The secretariat of the State Council was of some practical importance as its approximately 200 employees since 1961 dealt with citizens' petitions. Authorities in government and economics were obliged to cooperate with the secretariat on this.

Abolition edit

State Council Building, East Berlin

When Egon Krenz, Honecker's successor as leader of the SED, failed in his bid to preserve Communist rule in East Germany, he resigned from his offices in party and government, including as Chairman of the State Council. To mark the end of the SED's monopoly on power, LDPD leader Manfred Gerlach was elected chairman. However, the body ceased to be of political importance and merely oversaw the transition to the parliamentary elections of March 1990.

The new People's Chamber, the first that emerged from free elections, met for the first time on 5 April 1990. Among its first measures was an amendment to the constitution abolishing the State Council. As provided in the constitution, the Presidium of the People's Chamber, headed by President Sabine Bergmann-Pohl, served as interim head of state until reunification with West Germany on 3 October.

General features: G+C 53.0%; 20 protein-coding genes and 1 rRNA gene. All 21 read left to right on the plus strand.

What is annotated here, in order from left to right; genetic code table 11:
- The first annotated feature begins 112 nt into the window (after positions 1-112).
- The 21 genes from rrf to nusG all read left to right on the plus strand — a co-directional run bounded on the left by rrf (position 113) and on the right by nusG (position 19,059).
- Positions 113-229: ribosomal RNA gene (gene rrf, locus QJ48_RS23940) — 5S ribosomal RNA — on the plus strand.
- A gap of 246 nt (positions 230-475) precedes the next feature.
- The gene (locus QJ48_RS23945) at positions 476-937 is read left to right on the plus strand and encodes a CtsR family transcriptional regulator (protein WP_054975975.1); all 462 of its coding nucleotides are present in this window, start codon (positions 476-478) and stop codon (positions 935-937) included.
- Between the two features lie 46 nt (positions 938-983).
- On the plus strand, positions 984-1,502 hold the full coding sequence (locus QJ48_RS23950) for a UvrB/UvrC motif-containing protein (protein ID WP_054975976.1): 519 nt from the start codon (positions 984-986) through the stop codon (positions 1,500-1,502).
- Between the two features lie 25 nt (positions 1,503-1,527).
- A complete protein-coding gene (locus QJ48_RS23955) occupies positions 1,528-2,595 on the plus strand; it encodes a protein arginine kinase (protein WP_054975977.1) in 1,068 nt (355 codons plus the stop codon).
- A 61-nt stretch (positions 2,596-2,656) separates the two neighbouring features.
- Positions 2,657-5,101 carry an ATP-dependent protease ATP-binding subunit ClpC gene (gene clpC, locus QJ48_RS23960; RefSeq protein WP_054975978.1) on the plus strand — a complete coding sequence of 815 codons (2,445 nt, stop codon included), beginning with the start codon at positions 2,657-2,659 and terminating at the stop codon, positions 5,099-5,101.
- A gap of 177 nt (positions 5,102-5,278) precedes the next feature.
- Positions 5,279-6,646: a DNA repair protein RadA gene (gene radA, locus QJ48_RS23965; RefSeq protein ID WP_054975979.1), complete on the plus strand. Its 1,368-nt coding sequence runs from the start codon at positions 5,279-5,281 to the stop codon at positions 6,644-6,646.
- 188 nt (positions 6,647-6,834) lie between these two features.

List of members edit

Chairman Political party Took office Left office
Walter Ulbricht SED 12 September 1960 1 August 1973

State Council elected 12 September 1960

State Council elected 13 November 1963

State Council elected 13 July 1967

State Council elected 26 November 1971

Willi Stoph SED 3 October 1973 29 October 1976

Composition see above.

Erich Honecker SED 29 October 1976 24 October 1989

State Council elected 29 October 1976

State Council elected 25 June 1981

State Council elected 16 June 1986

Egon Krenz SED 24 October 1989 6 December 1989

Composition see above.

Manfred Gerlach LDPD 6 December 1989 5 April 1990

Composition see above.

References edit

  1. ^ Cook, Bernard A. (2001). Europe Since 1945: An Encyclopedia. Taylor & Francis. p. 1284. ISBN 9780815340584.